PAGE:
Major trail renovations are being done on the Profile Trail and will last through 2020.
The trail WILL remain open during this time unless otherwise stated. To ensure the safety of contractors and other hikers, please be aware and follow trail workers’ guidance for safe passage. Your cooperation ensures the trail will remain open during this time.Last updated on: Monday, November 18, 2019
Seeing a bear in its wild, natural environment is a very special experience; and is not an imminent risk – as long as you keep your distance, act responsibly.
Please adhere to the following guidelines to stay safe in Bear Country:
*Make enough noise so that you do not surprise a bear. You can put bells, or other noise maker on your pack to make noise as you hike.
* Keep your dog on a leash.
* If you notice a bear nearby, pack up your food and trash immediately and vacate the area as soon as possible.
* If a bear approaches, move away slowly; do not run.
* If necessary, attempt to scare the animal away with loud shouts, by banging pans together, or throwing rocks and sticks at it.
* Never approach and never feed a bear.
* Do NOT store food in tents.
* Properly store food and scented items like toothpaste by using a bear-proof container/ hang food away from campsite.
* Clean up food or garbage around fire rings, grills, or other areas of your campsite.
* Do not leave food unattended.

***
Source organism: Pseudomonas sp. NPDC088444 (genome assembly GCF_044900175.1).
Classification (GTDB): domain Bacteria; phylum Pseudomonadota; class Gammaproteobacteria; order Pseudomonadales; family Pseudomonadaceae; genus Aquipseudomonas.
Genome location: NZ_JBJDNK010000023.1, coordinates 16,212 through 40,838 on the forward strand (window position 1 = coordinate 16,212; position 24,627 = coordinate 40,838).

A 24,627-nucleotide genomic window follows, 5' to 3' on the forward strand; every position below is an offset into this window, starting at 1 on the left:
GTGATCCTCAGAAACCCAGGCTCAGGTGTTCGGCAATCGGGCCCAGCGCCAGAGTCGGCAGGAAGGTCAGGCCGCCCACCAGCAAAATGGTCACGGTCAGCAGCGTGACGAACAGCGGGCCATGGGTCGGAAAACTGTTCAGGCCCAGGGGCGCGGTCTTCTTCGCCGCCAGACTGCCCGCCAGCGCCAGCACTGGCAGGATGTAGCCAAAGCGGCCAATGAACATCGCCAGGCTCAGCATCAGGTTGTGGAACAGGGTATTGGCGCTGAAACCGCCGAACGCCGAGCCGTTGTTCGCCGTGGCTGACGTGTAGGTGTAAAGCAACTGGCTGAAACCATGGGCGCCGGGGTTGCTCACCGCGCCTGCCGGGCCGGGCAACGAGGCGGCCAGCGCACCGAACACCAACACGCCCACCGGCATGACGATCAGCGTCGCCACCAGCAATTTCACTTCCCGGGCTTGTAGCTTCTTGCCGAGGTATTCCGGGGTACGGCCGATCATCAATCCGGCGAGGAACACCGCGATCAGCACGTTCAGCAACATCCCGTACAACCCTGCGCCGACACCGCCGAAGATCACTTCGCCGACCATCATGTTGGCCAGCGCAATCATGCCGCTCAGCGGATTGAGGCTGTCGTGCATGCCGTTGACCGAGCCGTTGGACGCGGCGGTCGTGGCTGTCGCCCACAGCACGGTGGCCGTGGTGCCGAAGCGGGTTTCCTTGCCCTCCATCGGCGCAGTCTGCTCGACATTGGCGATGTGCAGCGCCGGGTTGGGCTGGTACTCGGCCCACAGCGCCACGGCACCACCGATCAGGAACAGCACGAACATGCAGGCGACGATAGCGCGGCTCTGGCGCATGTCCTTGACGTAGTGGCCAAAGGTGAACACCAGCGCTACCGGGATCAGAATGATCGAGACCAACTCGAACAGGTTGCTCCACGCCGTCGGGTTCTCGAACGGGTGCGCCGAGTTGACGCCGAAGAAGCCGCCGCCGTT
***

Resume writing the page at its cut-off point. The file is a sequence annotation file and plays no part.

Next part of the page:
* Never run away from a bear- back away slowly and make lots of noise.
For more tips, visit:
List of trails
Grandfather Mountain State Park offers more than 12 miles of trails lacing 2,456 acres along the mountain's ridgeline and its highest point at Calloway Peak. The trails offer magnificent scenery from rock outcrops and quiet forested coves near the mountain's crest. Permits are required.
Most of these trails are challenging; steep, rocky terrain can make progress slow at times. Hikers must use the trails' ladders and cables in some of the steeper sections. Be aware that hiking to the ridge area and back from the low-elevation trailheads may take a full day. Plan for enough time to get back to your vehicle before dark. And, wear proper clothing and carry adequate equipment.
Grandfather Mountain attraction employees and state park rangers patrol trails on a routine basis to offer help and directions, check for permits and monitor use of the backcountry.